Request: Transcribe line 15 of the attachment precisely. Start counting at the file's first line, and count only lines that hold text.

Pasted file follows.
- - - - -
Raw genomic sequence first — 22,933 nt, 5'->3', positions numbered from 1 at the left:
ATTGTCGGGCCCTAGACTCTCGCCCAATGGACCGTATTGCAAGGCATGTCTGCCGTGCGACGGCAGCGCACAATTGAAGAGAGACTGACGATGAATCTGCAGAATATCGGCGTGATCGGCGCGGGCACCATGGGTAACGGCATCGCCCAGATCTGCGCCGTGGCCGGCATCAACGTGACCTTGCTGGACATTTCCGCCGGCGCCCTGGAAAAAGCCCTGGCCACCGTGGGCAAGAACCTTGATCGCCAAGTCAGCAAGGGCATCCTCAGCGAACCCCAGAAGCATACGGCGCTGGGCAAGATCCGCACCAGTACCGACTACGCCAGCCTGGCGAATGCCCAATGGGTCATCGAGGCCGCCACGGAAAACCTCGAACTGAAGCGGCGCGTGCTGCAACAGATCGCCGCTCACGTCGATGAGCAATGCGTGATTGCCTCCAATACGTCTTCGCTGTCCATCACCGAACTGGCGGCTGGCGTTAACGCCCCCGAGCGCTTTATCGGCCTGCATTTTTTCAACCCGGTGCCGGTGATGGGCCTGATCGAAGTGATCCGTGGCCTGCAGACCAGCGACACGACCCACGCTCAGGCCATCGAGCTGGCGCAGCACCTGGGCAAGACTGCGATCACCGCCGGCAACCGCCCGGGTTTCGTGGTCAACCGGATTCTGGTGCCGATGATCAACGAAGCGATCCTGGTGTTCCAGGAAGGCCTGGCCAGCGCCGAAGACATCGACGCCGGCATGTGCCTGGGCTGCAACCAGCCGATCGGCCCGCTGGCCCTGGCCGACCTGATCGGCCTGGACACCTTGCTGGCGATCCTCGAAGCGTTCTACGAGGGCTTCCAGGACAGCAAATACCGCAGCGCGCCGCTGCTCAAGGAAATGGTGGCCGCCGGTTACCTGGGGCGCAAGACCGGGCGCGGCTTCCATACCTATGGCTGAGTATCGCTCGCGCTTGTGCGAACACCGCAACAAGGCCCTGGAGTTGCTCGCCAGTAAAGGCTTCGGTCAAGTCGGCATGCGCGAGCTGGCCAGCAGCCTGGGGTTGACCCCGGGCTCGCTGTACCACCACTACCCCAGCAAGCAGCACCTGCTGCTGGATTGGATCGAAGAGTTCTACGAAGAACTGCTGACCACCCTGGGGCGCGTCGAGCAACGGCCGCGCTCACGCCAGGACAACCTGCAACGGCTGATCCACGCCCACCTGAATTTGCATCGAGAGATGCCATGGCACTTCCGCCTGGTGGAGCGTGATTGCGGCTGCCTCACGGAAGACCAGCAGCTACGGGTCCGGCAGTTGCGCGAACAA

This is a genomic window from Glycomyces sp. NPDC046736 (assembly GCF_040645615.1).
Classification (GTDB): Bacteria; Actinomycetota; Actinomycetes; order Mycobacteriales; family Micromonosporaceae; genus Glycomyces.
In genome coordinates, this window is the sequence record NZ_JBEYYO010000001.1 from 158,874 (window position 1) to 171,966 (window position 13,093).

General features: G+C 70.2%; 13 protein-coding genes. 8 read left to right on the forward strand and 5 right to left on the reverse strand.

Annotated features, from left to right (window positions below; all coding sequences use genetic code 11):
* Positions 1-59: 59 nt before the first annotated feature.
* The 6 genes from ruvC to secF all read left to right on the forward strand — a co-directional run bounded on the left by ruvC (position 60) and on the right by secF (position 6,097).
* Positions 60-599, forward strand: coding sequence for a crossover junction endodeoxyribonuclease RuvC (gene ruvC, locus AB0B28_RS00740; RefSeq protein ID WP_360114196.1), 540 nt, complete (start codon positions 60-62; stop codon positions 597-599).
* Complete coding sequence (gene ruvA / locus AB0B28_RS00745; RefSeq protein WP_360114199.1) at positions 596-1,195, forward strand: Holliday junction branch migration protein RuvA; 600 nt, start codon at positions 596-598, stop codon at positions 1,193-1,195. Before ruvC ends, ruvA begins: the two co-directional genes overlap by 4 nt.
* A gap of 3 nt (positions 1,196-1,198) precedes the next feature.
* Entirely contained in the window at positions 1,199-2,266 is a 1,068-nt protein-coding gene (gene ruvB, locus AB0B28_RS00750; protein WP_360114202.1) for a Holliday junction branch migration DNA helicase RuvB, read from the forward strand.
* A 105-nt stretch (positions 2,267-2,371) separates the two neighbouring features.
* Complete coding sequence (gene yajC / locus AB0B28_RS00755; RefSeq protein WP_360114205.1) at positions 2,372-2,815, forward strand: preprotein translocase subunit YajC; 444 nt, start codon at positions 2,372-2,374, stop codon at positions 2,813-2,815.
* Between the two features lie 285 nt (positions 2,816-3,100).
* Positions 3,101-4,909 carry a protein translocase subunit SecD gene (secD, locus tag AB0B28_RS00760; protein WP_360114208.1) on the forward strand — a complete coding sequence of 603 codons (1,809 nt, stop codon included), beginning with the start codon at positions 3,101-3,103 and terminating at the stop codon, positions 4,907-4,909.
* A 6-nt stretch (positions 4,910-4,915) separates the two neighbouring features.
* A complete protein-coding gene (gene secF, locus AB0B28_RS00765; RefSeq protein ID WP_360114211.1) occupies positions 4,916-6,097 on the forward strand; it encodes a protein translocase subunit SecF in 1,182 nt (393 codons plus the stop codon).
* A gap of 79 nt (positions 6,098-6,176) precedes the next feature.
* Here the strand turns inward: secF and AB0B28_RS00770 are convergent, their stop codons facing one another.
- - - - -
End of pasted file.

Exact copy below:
* Complete coding sequence (gene yajC / locus AB0B28_RS00755; RefSeq protein WP_360114205.1) at positions 2,372-2,815, forward strand: preprotein translocase subunit YajC; 444 nt, start codon at positions 2,372-2,374, stop codon at positions 2,813-2,815.